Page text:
Public access TV usually conjures images of Wayne's World-style programming, featuring teen-agers discussing hot babes and heavy metal music from their basements.

But with new technology and innovative shows, public access' popularity today is on the rise. From political debates to holistic medicine to boxing, the cornucopia of shows has eclipsed the previous crop of bad comedy and late-night psychics.

"There's no question that as the years go by the look of public access shows has improved," said Adam Buckman, TV columnist for the New York Post. "In recent years those that run the channels have been steadily improving the programs."

Karyn Thomas, access manager for Community Television in Raleigh, N.C., said public access offers a unique service that the networks can't provide. "It allows citizens to exercise free speech, to debate and discuss issues important to the community via television."

Some people even find commercial success, she pointed out. Comedian Tom Green and entertainer RuPaul both got their start strutting their stuff on their local public channels.

Current hot talent, Larry Pickett is an example of how public access can help someone with a dream by providing TV skills and on-air opportunities, said Thomas.

The Larry Pickett Show features hip-hop, R&B and gospel performances, along with interviews and live call-ins from viewers. The exposure from his show helped Pickett land a gig hosting a weekly entertainment program on the local NBC affiliate.

Another thriving public access scene is in Boston. The city's Neighborhood Network has won several awards for excellence and, like many other studios, is moving from analog to digital technology.

"It's a whole different ball game now, with what we are capable of doing and the quality we can achieve," Curtis Henderson Jr., the studio's general manager, said.

And their content is keeping up with changing times as well. For a culture increasingly interested in alternative medicine, Healing the Whole teaches viewers about Reiki, homeopathy, shiatsu, and yoga.

Atlanta's People TV is also keeping things fresh. A two-hour block of youth programming, targeted at and produced by 12- to 25-year-olds, is in the works with plans to expand it to an all-youth channel.

And the newly developed Inspiration Without Limits is a series inspired by events around Sept. 11. Centered on exceptional people and encouraging stories, the goal is to inspire viewers to pursue their dreams by watching others who've made a difference.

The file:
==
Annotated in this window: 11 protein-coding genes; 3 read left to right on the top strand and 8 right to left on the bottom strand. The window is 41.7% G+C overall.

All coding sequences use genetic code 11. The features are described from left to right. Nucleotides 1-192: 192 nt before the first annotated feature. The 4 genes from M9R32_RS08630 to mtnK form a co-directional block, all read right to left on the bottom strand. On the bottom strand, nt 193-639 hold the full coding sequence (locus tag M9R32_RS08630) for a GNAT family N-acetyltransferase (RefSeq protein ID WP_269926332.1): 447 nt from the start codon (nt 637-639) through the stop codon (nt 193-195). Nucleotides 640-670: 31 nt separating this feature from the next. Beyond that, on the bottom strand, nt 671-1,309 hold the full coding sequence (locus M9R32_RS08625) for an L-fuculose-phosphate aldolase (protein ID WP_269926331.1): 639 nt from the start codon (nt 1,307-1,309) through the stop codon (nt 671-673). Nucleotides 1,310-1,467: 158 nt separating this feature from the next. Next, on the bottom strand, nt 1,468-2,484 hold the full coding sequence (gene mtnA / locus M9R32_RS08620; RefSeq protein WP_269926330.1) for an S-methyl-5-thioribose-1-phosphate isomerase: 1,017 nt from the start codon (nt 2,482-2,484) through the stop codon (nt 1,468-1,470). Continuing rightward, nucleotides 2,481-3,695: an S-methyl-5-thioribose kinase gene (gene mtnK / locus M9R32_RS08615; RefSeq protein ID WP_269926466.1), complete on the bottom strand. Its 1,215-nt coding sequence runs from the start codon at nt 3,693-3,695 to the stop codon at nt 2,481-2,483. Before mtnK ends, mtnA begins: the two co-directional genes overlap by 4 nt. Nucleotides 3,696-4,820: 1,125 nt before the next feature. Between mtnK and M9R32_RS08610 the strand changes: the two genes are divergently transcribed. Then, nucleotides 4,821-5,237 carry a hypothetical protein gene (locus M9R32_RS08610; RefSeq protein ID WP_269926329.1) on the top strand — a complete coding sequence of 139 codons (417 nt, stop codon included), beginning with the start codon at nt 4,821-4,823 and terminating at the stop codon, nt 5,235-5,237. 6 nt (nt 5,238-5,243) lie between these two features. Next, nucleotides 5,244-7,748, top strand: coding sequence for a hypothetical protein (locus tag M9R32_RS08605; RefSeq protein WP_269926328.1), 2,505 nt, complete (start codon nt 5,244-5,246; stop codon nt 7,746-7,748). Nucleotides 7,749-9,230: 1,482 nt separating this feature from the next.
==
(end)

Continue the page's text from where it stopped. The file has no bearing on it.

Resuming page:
People TV's general manager, Alison Fussell worked for Turner Broadcasting for 17 years, but said she's invigorated by her move to public TV.

"I have seen many changes and it's exciting. People are more savvy about TV and the equipment has greatly improved," she said.

Wayne would surely say "No way!" if he saw People TV's facilities.

"We have over $1 million worth of equipment, including two studios with three cameras each and professional sets," Fussell said. "People are surprised when they visit. They don't expect it to be this big or advanced."

The Post's Buckman attributes much of public access' success to the technology. "The equipment is easier to handle and more portable. Reporters can go out on the street more, and lay people can edit shows better than they were in the past."

Although equipment improvements have helped give new life to public access, Fussell cites community interaction and coverage as the medium's real coup.

Free from commercial pressures, public channels can cover niche topics in ways networks can't. An hour of Philippine politics is not fiscally viable for CBS or NBC, but public access can spare time slots to dedicate to such shows.

Chicago Access Network TV carries Haitian programs in French, Creole and English including shows like Unity in Diversity: C'est La Vie and Haiti Jeunesse. Boston Neighborhood Network has programs representing over 14 languages. And Pura Vida! In Atlanta is a popular bilingual program on People TV, covering the Latino community.

"Sometimes people think of public access as just risqué shows," said Fussell. "But when they watch it they realize there are a lot of people covering important issues in their own community that aren't going to be covered anywhere else."